The Game of Kings ends with Lymond being caught and hauled back to Edinburgh to stand trial for treason, and we finally find out why he was considered a treacherous renegade.  A fabulous court scene provides a fitting end to the book. Naturally – as there are six books in the series, you can safely assume that he gets off to live another day.  (9/10)

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dunnett 2

What’s Next?…
As you can guess from my enthusiastic reading of the first volume, I have become hooked into reading the rest of this series.  The books are densely written, and are all between four and five hundred pages, so I intend to carry on at the same rate of half a book per month which will take me up to the end of November.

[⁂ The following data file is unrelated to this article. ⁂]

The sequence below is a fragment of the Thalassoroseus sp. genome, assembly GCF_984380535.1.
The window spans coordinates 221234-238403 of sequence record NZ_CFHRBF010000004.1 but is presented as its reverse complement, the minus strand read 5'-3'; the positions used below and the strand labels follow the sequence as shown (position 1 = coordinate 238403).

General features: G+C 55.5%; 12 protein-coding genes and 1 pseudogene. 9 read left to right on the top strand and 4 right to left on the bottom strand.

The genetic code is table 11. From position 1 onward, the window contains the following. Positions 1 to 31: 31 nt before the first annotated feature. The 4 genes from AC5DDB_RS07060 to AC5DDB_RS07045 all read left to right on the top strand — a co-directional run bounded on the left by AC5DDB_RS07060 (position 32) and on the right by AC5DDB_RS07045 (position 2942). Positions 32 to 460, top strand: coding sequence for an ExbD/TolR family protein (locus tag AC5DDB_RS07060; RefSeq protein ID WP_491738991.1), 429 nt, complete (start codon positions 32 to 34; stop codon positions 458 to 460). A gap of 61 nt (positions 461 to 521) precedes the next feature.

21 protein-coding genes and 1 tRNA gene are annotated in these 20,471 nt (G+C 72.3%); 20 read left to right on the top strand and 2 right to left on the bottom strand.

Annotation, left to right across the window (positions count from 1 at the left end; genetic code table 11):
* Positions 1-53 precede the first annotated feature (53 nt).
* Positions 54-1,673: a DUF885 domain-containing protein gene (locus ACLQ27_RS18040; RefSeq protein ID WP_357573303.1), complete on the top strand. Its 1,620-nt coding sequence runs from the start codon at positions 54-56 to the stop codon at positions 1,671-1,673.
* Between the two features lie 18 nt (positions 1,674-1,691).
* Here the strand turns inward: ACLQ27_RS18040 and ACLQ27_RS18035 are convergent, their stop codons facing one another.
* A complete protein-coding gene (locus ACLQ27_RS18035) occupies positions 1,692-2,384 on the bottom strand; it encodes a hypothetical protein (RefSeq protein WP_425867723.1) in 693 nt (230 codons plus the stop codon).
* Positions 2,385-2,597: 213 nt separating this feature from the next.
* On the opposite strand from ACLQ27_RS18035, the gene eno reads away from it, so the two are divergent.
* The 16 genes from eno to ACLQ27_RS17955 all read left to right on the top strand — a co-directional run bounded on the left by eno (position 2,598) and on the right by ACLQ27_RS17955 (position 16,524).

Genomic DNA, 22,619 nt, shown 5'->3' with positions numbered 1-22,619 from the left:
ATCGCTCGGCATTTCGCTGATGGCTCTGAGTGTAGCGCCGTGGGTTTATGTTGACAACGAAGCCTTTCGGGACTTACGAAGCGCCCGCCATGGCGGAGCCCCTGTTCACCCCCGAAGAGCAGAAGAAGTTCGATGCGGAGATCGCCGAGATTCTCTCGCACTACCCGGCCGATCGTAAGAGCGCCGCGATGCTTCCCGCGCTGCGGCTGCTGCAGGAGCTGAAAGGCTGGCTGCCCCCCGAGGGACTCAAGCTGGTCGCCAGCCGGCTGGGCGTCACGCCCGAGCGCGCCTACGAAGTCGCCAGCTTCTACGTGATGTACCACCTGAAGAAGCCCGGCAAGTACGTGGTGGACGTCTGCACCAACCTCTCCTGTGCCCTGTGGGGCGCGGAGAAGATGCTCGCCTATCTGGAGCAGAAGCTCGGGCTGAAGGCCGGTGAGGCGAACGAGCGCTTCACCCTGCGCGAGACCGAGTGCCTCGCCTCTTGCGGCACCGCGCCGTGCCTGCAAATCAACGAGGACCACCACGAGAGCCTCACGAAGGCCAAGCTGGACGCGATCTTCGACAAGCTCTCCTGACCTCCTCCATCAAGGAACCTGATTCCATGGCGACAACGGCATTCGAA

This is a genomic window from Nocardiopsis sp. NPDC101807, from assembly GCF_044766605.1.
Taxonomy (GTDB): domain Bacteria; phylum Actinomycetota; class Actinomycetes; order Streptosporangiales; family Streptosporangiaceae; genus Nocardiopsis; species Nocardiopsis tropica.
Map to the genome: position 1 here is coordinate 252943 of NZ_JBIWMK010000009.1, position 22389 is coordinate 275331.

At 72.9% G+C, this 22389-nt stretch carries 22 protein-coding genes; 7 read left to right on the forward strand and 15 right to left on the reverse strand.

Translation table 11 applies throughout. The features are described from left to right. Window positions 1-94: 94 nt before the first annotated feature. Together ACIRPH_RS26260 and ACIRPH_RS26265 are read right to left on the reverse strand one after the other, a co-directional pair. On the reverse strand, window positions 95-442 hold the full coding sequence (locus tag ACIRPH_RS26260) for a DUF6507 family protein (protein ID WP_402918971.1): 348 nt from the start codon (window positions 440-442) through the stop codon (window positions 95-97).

So onwards with Queens Play, which sees Francis Lymond off to France to look after the young Queen at the court of Henri II.

Dunnett Readalong 2I’ll report back on the first half in mid-Feb, and the second mid-March.  I’m looking forward to it, and if any of you want to join in, you’re very welcome. I’ll make a Who’s Who bookmark again in the next few days. I found the one I made for The Game of Kings very useful.

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I inherited my copy. To explore on Amazon UK, please click below:
The Game Of Kingsand Queens’ Play by Dorothy Dunnett – Print on demand. Used and e-book formats also available.

Gaskella’s Books of 2012

Today is one of those dates that can only happen once every hundred years – 12-12-12, so it’s an ideal time to review my reading year. Yes, in common with many other bloggers, critics and reviewers I’ve picked out the best bits, so here are my personal top ten books that I’ve read in 2012, plus a few close-run titles and ones that disappointed.  The links go to my original reviews.  As always, I’ve devised categories for fun so that my list has variety: